Year 
Multiplication and division 
1 
Children in Year 1 should be taught to:
Solve onestep problems involving multiplication and division, by calculating the answer using concrete objects, pictorial representations and arrays with the support of the teacher.

2 
Children in Year 2 should be taught to:
Recall and use multiplication and division facts for the 2, 5 and 10 multiplication tables, including recognising odd and even numbers Calculate mathematical statements for multiplication and division within the multiplication tables and write them using the multiplication (×), division (÷) and equals (=) signs Show that multiplication of two numbers can be done in any order (commutative) and division of one number by another cannot Solve problems involving multiplication and division, using materials, arrays, repeated addition, mental methods, and multiplication and division facts, including problems in contexts.

3 
Children in Year 3 should be taught to:
Recall and use multiplication and division facts for the 3, 4 and 8 multiplication tables Write and calculate mathematical statements for multiplication and division using the multiplication tables that they know, including for twodigit numbers times onedigit numbers, using mental and progressing to formal written methods Solve problems, including missing number problems, involving multiplication and division, including positive integer scaling problems and correspondence problems in which n objects are connected to m objects.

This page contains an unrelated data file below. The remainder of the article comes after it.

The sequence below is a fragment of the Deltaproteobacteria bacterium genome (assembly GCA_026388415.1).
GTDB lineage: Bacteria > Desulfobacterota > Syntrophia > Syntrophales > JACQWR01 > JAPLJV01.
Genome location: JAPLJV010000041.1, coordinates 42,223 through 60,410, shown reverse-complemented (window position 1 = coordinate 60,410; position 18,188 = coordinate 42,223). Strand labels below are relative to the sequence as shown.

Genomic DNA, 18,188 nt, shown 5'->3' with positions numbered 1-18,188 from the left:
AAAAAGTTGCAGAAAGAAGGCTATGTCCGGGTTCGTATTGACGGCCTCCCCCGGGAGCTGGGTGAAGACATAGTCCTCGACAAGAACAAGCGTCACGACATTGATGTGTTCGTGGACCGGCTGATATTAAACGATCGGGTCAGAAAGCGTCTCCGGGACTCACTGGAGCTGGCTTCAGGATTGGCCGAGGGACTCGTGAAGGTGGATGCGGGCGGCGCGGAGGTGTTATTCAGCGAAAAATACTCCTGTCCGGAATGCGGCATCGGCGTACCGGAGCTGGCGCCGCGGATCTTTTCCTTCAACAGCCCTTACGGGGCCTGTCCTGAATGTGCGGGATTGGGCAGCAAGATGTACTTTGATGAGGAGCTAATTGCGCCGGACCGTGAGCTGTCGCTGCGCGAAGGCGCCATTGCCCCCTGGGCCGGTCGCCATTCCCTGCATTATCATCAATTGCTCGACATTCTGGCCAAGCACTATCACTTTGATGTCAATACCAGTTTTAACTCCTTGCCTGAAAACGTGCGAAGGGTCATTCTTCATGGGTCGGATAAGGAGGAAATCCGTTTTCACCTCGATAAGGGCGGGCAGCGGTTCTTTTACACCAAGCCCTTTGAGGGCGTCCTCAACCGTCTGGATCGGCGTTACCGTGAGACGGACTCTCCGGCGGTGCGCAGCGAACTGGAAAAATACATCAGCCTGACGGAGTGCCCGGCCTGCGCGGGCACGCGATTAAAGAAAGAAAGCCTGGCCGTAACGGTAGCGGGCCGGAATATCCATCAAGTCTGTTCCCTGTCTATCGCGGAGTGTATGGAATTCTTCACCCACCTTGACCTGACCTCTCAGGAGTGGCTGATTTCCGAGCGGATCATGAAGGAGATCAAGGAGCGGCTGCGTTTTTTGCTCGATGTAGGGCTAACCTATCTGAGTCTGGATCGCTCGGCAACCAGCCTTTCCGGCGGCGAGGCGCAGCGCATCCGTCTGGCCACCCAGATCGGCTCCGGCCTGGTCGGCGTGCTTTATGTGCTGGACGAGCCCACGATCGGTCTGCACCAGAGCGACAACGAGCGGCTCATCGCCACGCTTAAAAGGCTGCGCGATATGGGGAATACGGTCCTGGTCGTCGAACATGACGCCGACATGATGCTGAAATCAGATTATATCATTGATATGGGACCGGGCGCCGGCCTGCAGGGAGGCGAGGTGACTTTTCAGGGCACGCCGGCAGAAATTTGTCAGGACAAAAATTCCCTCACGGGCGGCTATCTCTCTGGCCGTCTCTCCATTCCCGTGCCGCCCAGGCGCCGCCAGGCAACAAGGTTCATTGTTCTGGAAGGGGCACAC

4 
Children in Year 4 should be taught to:
Recall multiplication and division facts for multiplication tables up to 12 × 12 Use place value, known and derived facts to multiply and divide mentally, including: multiplying by 0 and 1; dividing by 1; multiplying together three numbers Recognise and use factor pairs and commutativity in mental calculations Multiply twodigit and threedigit numbers by a onedigit number using formal written layout Solve problems involving multiplying and adding, including using the distributive law to multiply two digit numbers by one digit, integer scaling problems and harder correspondence problems such as n objects are connected to m objects.

5 
Children in Year 5 should be taught to:
Identify multiples and factors, including finding all factor pairs of a number, and common factors of two numbers Know and use the vocabulary of prime numbers, prime factors and composite (nonprime) numbers Establish whether a number up to 100 is prime and recall prime numbers up to 19 Multiply numbers up to 4 digits by a one or twodigit number using a formal written method, including long multiplication for twodigit numbers Multiply and divide numbers mentally drawing upon known facts Divide numbers up to 4 digits by a onedigit number using the formal written method of short division and interpret remainders appropriately for the context Multiply and divide whole numbers and those involving decimals by 10, 100 and 1000